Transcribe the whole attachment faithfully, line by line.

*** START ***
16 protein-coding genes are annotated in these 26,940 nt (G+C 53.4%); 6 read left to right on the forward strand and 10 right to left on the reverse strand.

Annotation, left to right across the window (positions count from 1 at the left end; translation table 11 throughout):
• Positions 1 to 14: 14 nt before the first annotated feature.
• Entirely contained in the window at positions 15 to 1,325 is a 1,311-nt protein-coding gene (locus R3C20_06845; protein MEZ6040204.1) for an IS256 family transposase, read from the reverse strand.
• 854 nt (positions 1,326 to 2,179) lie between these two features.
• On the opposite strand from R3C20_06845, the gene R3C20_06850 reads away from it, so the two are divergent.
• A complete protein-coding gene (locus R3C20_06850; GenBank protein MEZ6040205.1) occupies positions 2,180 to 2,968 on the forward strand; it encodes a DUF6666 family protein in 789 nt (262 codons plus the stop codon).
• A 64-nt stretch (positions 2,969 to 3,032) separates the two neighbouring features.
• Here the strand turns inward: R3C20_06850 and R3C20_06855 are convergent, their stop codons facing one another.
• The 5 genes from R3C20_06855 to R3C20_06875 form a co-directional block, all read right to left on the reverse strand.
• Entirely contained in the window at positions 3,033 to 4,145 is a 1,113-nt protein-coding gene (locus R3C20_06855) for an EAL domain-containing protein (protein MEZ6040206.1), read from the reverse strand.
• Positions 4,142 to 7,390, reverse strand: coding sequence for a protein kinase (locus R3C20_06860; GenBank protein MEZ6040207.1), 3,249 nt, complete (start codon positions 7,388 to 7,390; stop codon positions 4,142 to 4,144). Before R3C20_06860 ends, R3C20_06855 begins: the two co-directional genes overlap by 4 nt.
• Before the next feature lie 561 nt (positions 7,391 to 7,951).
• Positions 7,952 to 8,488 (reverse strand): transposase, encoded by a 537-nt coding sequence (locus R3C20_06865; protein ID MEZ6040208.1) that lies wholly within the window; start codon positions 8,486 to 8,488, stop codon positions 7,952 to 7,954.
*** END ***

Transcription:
16 protein-coding genes are annotated in these 26,940 nt (G+C 53.4%); 6 read left to right on the forward strand and 10 right to left on the reverse strand.

Annotation, left to right across the window (positions count from 1 at the left end; translation table 11 throughout):
• Positions 1 to 14: 14 nt before the first annotated feature.
• Entirely contained in the window at positions 15 to 1,325 is a 1,311-nt protein-coding gene (locus R3C20_06845; protein MEZ6040204.1) for an IS256 family transposase, read from the reverse strand.
• 854 nt (positions 1,326 to 2,179) lie between these two features.
• On the opposite strand from R3C20_06845, the gene R3C20_06850 reads away from it, so the two are divergent.
• A complete protein-coding gene (locus R3C20_06850; GenBank protein MEZ6040205.1) occupies positions 2,180 to 2,968 on the forward strand; it encodes a DUF6666 family protein in 789 nt (262 codons plus the stop codon).
• A 64-nt stretch (positions 2,969 to 3,032) separates the two neighbouring features.
• Here the strand turns inward: R3C20_06850 and R3C20_06855 are convergent, their stop codons facing one another.
• The 5 genes from R3C20_06855 to R3C20_06875 form a co-directional block, all read right to left on the reverse strand.
• Entirely contained in the window at positions 3,033 to 4,145 is a 1,113-nt protein-coding gene (locus R3C20_06855) for an EAL domain-containing protein (protein MEZ6040206.1), read from the reverse strand.
• Positions 4,142 to 7,390, reverse strand: coding sequence for a protein kinase (locus R3C20_06860; GenBank protein MEZ6040207.1), 3,249 nt, complete (start codon positions 7,388 to 7,390; stop codon positions 4,142 to 4,144). Before R3C20_06860 ends, R3C20_06855 begins: the two co-directional genes overlap by 4 nt.
• Before the next feature lie 561 nt (positions 7,391 to 7,951).
• Positions 7,952 to 8,488 (reverse strand): transposase, encoded by a 537-nt coding sequence (locus R3C20_06865; protein ID MEZ6040208.1) that lies wholly within the window; start codon positions 8,486 to 8,488, stop codon positions 7,952 to 7,954.